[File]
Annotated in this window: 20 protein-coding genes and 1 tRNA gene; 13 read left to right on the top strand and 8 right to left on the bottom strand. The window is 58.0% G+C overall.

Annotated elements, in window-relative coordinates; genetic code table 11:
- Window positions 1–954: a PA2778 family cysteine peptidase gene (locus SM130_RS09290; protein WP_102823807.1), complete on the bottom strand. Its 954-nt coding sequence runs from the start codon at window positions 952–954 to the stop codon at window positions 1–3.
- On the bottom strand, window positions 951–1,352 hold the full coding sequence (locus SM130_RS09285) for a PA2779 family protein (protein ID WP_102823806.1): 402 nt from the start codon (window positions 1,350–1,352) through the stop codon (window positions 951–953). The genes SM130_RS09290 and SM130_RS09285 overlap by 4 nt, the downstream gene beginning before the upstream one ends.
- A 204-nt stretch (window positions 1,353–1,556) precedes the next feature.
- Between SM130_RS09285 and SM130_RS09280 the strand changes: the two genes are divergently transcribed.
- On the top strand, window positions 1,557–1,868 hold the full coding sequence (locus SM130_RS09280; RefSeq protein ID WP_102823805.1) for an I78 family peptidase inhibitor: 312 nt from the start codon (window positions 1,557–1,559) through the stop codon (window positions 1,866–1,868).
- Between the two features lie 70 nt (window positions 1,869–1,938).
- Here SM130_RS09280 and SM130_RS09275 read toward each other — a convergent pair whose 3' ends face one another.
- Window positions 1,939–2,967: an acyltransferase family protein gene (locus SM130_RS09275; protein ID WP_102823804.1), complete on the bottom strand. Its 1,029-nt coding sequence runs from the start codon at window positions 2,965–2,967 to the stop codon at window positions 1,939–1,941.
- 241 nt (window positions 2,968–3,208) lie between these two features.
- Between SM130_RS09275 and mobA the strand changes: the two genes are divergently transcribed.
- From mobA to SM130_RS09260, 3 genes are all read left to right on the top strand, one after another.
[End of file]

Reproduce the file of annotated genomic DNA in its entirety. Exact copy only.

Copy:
Annotated in this window: 20 protein-coding genes and 1 tRNA gene; 13 read left to right on the top strand and 8 right to left on the bottom strand. The window is 58.0% G+C overall.

Annotated elements, in window-relative coordinates; genetic code table 11:
- Window positions 1–954: a PA2778 family cysteine peptidase gene (locus SM130_RS09290; protein WP_102823807.1), complete on the bottom strand. Its 954-nt coding sequence runs from the start codon at window positions 952–954 to the stop codon at window positions 1–3.
- On the bottom strand, window positions 951–1,352 hold the full coding sequence (locus SM130_RS09285) for a PA2779 family protein (protein ID WP_102823806.1): 402 nt from the start codon (window positions 1,350–1,352) through the stop codon (window positions 951–953). The genes SM130_RS09290 and SM130_RS09285 overlap by 4 nt, the downstream gene beginning before the upstream one ends.
- A 204-nt stretch (window positions 1,353–1,556) precedes the next feature.
- Between SM130_RS09285 and SM130_RS09280 the strand changes: the two genes are divergently transcribed.
- On the top strand, window positions 1,557–1,868 hold the full coding sequence (locus SM130_RS09280; RefSeq protein ID WP_102823805.1) for an I78 family peptidase inhibitor: 312 nt from the start codon (window positions 1,557–1,559) through the stop codon (window positions 1,866–1,868).
- Between the two features lie 70 nt (window positions 1,869–1,938).
- Here SM130_RS09280 and SM130_RS09275 read toward each other — a convergent pair whose 3' ends face one another.
- Window positions 1,939–2,967: an acyltransferase family protein gene (locus SM130_RS09275; protein ID WP_102823804.1), complete on the bottom strand. Its 1,029-nt coding sequence runs from the start codon at window positions 2,965–2,967 to the stop codon at window positions 1,939–1,941.
- 241 nt (window positions 2,968–3,208) lie between these two features.
- Between SM130_RS09275 and mobA the strand changes: the two genes are divergently transcribed.
- From mobA to SM130_RS09260, 3 genes are all read left to right on the top strand, one after another.